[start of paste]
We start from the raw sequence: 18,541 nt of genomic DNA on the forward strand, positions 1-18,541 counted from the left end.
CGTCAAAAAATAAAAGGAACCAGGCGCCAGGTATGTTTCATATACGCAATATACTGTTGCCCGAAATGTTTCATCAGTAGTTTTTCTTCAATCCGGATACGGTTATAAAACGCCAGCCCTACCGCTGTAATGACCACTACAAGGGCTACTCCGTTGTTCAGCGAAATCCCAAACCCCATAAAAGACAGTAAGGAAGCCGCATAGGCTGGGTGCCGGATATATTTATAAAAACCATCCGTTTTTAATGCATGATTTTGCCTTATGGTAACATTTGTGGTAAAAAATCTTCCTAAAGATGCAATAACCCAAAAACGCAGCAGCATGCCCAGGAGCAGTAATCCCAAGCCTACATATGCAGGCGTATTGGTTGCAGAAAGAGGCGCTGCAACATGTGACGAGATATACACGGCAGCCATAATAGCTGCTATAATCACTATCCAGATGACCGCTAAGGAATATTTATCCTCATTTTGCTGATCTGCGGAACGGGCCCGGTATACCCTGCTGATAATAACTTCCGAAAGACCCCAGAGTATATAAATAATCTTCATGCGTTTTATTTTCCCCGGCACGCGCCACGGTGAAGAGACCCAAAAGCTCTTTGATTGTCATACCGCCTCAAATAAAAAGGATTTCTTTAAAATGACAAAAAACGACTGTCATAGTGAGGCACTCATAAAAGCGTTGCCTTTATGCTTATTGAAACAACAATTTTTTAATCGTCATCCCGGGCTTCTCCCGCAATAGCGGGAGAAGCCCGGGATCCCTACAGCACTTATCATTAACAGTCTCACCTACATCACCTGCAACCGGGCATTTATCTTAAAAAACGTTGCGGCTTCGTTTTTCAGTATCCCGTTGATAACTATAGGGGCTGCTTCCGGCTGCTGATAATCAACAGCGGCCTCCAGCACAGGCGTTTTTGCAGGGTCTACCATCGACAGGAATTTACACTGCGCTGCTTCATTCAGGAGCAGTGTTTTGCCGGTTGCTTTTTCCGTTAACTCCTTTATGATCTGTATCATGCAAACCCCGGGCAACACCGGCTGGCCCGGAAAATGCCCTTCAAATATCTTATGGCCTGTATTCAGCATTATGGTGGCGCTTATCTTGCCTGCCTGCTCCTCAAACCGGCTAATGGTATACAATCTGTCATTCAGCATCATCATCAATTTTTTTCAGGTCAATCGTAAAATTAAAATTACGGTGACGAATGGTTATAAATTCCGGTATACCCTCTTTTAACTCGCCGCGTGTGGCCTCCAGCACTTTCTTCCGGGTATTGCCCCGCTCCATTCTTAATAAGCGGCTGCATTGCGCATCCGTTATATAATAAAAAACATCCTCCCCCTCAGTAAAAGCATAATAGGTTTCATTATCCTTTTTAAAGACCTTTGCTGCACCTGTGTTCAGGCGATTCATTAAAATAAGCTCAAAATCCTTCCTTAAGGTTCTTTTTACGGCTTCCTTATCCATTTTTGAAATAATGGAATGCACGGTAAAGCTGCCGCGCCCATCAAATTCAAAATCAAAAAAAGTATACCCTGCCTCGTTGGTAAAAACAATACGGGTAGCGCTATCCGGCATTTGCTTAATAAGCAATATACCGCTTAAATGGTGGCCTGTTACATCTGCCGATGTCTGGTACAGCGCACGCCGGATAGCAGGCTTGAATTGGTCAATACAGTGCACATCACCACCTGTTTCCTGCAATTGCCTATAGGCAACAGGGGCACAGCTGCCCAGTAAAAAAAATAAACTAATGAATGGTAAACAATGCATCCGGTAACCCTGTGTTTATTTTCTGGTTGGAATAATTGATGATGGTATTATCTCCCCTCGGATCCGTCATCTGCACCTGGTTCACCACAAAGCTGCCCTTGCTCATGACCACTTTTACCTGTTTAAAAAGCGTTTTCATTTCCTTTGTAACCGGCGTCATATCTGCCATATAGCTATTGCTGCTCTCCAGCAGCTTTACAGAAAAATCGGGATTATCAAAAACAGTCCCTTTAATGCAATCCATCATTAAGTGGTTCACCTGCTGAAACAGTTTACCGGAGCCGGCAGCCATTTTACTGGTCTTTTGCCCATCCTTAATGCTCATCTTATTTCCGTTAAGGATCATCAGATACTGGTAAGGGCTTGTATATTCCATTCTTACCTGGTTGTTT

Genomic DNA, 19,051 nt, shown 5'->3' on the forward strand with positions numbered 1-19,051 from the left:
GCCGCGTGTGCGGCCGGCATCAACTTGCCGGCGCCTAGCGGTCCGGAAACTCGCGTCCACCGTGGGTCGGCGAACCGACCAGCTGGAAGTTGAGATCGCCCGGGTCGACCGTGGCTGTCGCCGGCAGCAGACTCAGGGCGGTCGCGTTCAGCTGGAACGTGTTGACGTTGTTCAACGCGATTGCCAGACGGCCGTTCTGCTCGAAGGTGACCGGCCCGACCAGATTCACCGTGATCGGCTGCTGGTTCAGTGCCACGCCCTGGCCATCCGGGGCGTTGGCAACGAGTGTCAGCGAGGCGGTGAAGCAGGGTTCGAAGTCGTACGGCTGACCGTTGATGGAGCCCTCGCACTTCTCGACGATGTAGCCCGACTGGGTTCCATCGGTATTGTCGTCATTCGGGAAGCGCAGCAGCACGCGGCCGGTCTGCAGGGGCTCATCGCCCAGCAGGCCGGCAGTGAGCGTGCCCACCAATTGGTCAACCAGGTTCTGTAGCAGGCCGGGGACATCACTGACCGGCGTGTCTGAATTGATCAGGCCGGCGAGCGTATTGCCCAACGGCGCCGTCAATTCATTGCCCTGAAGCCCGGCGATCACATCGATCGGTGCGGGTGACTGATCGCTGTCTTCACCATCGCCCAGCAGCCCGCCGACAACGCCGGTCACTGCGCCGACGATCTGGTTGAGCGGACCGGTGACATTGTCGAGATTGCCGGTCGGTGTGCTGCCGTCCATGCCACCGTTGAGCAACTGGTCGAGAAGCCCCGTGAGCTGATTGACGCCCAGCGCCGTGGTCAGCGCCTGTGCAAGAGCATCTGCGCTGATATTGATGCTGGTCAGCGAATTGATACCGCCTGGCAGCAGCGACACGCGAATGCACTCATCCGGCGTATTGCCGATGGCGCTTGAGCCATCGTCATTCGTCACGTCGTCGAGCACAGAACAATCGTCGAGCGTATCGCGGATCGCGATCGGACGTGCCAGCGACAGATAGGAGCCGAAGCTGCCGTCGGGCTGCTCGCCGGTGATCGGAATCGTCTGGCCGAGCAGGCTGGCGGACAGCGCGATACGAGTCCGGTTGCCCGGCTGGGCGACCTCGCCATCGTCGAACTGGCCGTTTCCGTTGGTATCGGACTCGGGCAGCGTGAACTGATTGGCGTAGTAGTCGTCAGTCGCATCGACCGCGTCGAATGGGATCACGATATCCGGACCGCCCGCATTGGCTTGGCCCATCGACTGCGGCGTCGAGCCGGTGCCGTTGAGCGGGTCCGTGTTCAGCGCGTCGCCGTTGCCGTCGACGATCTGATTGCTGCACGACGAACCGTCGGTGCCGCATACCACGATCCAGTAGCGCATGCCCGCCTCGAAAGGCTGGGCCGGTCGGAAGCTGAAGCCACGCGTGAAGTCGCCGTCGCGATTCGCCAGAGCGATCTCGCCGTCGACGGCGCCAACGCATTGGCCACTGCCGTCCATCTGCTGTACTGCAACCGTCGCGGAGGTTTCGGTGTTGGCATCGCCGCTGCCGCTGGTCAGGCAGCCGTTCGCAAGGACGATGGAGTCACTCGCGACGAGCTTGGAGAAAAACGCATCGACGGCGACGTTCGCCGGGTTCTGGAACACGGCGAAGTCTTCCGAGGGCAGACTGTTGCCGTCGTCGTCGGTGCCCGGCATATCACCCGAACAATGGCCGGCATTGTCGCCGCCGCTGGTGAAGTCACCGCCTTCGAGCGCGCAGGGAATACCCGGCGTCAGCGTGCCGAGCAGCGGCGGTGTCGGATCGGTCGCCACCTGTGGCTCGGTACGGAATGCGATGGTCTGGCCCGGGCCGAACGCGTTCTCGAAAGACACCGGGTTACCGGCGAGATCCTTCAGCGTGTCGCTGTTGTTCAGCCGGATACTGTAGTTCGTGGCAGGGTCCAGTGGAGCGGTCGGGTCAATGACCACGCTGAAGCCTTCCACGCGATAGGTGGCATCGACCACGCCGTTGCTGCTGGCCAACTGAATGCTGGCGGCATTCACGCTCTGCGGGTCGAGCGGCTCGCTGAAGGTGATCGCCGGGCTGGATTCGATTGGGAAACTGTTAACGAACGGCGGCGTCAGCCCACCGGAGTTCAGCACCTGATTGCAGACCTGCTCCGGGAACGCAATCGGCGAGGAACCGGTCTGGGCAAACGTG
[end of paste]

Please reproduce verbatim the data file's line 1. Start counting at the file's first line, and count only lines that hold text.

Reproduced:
We start from the raw sequence: 18,541 nt of genomic DNA on the forward strand, positions 1-18,541 counted from the left end.